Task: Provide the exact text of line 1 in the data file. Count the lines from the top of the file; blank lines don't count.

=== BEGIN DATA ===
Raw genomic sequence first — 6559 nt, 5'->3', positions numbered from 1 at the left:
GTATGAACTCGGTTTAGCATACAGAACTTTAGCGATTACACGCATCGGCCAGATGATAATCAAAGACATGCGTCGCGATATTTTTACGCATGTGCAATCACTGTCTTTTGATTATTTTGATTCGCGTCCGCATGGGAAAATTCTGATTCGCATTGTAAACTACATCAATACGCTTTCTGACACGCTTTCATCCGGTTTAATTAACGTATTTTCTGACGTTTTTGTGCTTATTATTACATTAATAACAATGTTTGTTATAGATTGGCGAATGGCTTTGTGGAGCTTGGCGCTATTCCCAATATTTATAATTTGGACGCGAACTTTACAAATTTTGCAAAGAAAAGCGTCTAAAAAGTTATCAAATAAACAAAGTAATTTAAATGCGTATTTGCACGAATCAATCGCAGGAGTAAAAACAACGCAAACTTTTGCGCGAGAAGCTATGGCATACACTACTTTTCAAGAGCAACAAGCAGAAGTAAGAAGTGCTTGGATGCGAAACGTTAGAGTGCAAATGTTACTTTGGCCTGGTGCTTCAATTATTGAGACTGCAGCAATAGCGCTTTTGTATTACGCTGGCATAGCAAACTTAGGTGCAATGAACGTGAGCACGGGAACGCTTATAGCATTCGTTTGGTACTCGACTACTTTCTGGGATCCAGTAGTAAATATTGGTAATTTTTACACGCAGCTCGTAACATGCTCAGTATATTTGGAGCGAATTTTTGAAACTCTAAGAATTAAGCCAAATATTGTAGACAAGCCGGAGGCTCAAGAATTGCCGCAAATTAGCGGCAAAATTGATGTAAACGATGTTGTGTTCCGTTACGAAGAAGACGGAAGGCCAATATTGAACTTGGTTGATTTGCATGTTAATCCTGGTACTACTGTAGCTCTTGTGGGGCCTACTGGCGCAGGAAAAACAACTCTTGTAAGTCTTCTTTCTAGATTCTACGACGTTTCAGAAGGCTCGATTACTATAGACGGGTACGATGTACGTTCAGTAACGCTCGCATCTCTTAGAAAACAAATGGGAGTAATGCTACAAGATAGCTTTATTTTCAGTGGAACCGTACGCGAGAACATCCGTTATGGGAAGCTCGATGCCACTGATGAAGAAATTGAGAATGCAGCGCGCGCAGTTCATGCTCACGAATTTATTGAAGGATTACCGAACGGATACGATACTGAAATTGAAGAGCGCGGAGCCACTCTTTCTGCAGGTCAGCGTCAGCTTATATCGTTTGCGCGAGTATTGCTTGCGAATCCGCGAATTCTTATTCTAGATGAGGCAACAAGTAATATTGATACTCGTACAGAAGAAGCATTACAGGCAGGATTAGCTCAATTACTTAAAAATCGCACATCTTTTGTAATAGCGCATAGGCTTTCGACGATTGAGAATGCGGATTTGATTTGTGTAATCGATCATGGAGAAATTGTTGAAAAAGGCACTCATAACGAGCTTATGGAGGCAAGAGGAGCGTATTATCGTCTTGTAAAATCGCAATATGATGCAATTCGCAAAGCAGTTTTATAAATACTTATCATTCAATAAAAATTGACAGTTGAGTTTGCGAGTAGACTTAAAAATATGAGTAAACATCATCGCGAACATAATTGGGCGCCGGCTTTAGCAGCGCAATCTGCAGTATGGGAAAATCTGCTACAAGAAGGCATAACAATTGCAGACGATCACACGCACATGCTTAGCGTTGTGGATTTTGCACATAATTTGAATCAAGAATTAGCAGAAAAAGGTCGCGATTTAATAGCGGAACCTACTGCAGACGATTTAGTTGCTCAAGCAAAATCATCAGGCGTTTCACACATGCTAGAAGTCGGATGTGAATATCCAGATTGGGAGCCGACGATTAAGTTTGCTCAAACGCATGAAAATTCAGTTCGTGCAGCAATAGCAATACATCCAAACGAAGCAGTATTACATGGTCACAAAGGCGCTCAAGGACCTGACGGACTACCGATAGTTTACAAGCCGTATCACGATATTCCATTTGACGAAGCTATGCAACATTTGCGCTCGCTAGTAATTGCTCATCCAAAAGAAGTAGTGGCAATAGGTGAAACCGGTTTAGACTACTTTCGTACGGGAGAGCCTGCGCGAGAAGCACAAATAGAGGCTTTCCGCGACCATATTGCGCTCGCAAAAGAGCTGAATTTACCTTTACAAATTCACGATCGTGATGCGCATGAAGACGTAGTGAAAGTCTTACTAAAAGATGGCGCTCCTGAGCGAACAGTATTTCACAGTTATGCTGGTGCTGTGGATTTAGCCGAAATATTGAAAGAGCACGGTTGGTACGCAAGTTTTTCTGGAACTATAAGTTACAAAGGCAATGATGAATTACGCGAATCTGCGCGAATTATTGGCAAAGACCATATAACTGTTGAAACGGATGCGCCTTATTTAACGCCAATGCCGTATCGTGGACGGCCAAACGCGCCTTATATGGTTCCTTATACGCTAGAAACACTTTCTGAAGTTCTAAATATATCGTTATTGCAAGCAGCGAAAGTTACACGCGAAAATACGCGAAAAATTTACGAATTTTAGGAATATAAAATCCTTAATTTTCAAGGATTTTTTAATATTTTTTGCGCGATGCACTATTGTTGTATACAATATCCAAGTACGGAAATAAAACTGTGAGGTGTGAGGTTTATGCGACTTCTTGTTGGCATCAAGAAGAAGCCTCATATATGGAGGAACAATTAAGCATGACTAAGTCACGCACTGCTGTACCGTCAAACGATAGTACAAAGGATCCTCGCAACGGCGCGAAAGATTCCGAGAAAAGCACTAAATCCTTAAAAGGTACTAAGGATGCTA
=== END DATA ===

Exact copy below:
Raw genomic sequence first — 6559 nt, 5'->3', positions numbered from 1 at the left: